- On-post housing to welcome Retirees, Civilians and Gold Star Families
- Looking back at 2014
- Keeping resolutions on track
- Join the Birthday Club
- SatisFacts survey winner
- Corvias Foundation scholarships and grants
- Resident Responsibility Guide online
- Trash and recycling reminders
- Double down with Net Zero Waste
- Taking care of your home during Louisiana cold weather
- Pest control
- Heart your Home: Ways to overcome Cabin Fever
- Green Corner
- Want to know what is happening in your neighborhood?
Military retirees, federal civilians and Gold Star families are now eligible to live on post according to Fort Polk Garrison and Corvias Military Living. The expansion of on-post housing eligibility to include these groups was made due to a decrease in the number of active-duty families stationed at Fort Polk.
Several home types will be available to the newly added categories including two, three and four- bedroom floor plans. Specific homes have been identified in four Fort Polk communities, but more may be added in the future. Click here to read more.
2014 marked the 10th anniversary since housing was privatized at Fort Polk. Corvias Military Living, formerly known as Picerne Military Housing, assumed family housing operations at Fort Polk on September 1, 2004, to manage housing for 50 years. As part of our 50-year commitment, Corvias has built 563 homes and four community centers, renovated 2,919 homes, demolished 558 homes, created five recreational areas, and installed 35 pocket parks, two bark parks and 76 new bus stops.
Other highlights from 2014 include:
- The Page Family were the Fort Polk winners of the “Why is your Corvias Community the best place to live?” Click here to read more.
- On Nov. 7 we opened the Bark Park in Camellia Terrace. Read more here.
- The Corvias Military Living Fort Polk team volunteered with the Louisiana Lions League to complete renovations at the Louisiana Lions Camp. Click here to read more.
- Fort Polk was featured on the Army Wife Network site here.
- And finally, Corvias Military Living once again received the highest score in resident satisfaction for properties with at least 10,000 homes. Read more here.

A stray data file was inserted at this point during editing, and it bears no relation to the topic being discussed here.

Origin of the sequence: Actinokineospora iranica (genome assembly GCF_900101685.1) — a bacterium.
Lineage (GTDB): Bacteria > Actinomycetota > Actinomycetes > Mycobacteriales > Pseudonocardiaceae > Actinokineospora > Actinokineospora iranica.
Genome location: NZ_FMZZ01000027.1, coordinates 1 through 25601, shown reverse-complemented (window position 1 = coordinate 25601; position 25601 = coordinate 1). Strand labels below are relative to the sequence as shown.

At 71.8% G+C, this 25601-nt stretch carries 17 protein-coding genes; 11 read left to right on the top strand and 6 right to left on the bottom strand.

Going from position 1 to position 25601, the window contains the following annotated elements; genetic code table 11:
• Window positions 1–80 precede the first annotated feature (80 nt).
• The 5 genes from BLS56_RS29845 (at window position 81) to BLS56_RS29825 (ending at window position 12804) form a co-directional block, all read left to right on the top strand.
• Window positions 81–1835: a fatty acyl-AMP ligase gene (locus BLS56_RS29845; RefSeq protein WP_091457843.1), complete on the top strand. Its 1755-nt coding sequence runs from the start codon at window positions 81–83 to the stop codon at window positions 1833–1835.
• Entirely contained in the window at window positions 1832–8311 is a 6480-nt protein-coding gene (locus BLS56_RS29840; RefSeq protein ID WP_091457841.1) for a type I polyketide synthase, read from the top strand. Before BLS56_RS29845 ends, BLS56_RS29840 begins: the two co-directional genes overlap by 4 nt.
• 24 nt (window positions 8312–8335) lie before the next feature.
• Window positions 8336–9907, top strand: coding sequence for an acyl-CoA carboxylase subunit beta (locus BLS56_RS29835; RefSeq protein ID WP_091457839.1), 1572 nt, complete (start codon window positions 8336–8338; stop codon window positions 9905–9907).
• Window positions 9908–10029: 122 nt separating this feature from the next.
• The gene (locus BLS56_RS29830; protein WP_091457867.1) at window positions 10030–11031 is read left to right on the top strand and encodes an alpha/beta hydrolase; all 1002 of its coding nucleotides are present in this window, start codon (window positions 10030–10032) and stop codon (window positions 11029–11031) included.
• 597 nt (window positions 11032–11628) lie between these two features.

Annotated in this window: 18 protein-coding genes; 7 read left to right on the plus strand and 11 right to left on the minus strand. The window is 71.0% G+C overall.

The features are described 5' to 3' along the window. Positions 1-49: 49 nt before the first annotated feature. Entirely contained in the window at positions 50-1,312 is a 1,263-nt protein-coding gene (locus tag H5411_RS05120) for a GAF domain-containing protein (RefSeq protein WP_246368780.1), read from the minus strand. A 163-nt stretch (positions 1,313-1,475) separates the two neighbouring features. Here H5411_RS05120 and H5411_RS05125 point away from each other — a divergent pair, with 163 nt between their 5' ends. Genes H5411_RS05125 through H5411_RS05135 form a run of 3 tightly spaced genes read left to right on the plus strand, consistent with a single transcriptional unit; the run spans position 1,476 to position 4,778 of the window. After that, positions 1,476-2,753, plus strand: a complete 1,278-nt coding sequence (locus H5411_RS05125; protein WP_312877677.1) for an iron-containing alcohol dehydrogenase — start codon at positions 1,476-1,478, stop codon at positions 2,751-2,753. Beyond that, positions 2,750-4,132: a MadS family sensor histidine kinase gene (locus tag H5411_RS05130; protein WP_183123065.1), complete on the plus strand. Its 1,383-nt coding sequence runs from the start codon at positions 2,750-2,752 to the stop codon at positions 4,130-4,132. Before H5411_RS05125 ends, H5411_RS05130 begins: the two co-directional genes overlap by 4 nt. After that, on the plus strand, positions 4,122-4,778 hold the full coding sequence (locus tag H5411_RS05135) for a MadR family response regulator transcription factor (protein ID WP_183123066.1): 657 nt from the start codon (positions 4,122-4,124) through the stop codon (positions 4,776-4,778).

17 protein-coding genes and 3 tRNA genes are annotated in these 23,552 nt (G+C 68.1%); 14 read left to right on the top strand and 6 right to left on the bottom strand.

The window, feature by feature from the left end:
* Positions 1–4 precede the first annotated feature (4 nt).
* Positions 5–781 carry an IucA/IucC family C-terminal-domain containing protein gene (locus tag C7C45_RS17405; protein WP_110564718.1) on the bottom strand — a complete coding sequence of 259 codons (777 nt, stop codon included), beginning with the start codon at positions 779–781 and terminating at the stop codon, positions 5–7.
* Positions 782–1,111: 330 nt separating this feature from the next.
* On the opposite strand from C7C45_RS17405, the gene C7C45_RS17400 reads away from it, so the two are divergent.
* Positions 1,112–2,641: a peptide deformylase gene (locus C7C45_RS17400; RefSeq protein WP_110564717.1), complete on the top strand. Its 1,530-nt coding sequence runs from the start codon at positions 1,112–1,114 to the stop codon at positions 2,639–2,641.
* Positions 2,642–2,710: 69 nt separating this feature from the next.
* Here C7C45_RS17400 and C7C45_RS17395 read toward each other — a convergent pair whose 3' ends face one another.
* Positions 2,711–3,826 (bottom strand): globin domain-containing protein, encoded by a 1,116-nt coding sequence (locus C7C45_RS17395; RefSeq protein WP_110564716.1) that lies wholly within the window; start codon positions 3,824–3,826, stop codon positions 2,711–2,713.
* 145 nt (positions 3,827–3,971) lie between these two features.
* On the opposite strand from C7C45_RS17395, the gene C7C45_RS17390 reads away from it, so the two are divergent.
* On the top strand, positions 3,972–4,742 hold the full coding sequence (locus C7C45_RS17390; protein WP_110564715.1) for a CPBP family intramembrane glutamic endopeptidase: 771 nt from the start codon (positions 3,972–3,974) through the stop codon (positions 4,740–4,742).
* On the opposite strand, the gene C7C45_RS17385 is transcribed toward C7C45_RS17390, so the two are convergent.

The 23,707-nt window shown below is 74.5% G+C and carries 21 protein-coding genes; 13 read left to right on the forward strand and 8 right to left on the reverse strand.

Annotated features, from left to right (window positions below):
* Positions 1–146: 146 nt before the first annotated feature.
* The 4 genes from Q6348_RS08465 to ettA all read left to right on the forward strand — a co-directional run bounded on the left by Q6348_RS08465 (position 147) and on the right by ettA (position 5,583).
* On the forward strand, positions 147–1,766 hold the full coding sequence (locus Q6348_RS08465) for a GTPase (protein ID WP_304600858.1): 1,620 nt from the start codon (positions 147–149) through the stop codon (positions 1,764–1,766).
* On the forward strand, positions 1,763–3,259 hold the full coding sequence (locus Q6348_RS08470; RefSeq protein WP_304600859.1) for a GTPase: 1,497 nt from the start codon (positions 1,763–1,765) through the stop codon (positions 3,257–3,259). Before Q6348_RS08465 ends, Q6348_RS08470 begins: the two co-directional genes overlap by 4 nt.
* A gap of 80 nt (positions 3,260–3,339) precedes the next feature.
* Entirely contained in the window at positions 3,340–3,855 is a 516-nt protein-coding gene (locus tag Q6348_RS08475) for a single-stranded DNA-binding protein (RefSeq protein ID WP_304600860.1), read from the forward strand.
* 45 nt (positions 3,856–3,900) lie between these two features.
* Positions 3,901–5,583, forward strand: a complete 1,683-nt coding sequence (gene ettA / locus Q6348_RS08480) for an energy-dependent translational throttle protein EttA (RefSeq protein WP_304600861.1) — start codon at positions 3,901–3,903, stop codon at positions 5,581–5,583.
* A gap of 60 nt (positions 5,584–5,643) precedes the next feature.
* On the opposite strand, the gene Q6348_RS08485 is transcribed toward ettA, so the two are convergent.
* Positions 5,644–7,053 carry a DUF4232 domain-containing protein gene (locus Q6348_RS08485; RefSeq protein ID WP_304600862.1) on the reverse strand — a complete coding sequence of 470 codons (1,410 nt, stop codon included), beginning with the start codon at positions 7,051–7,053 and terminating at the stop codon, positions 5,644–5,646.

Setting a New Year’s resolution January 1 is easy, but sticking with it for the next 364 days can be tough. Service members and their families have a resource to help keep those resolutions going in 2014.
Military One Source, a one stop shop of information, resources and tools, provides assistance to help the military and family members in any aspect of life. The most popular areas include work-life balance, a healthier lifestyle and relationship improvement.
In addition to the information available Military One Source offers free and confidential non-medical counseling. For your convenience, counseling is available in person, online or by telephone. Counselors address everyday stressors, relationship concerns, deployment and reintegration, financial management and many other issues.
To learn more about the services offered by Military One Source go to: www.militaryonesource.mil or call (800) 342-9647.
All residents are invited to join the Corvias Military Living Birthday Cub. The club will meet the second Thursday of the month at a community center to celebrate birthdays. All those with a January birthday are welcome to come out Jan. 8 from 4 to 5 p.m. Joining the club is easy. All you have to do is call your Community Office and RSVP.
Congratulations to the Fort Polk SatisFacts survey winner! Kirby Avinger was chosen at random to receive a Microsoft Tablet for completing and returning SatisFacts survey.
Families living on-post received a housing survey from SatisFacts late last year to determine resident satisfaction. The data collected from our residents helps Corvias improve your experience living on-post.
The SatisFacts survey is for all types of residential management companies. Corvias Military Living has earned a superior rating from SatisFacts the past seven years and has also achieved the highest score for companies with at least 10,000 homes six times.
Spread the word! Deadlines for the Corvias Foundation $50,000 Scholarships and $5,000 Educational Grants for children and spouses of active-duty service members are coming up soon. Applications for high school seniors are due Feb. 12 and applications for spouses are due May 7. Applications are available online at corviasfoundation.org.
New residents settling into their home, families who are packing boxes for an upcoming move or those who are halfway through their stay at Fort Polk should review the Resident Responsibility Guide for useful information about their community.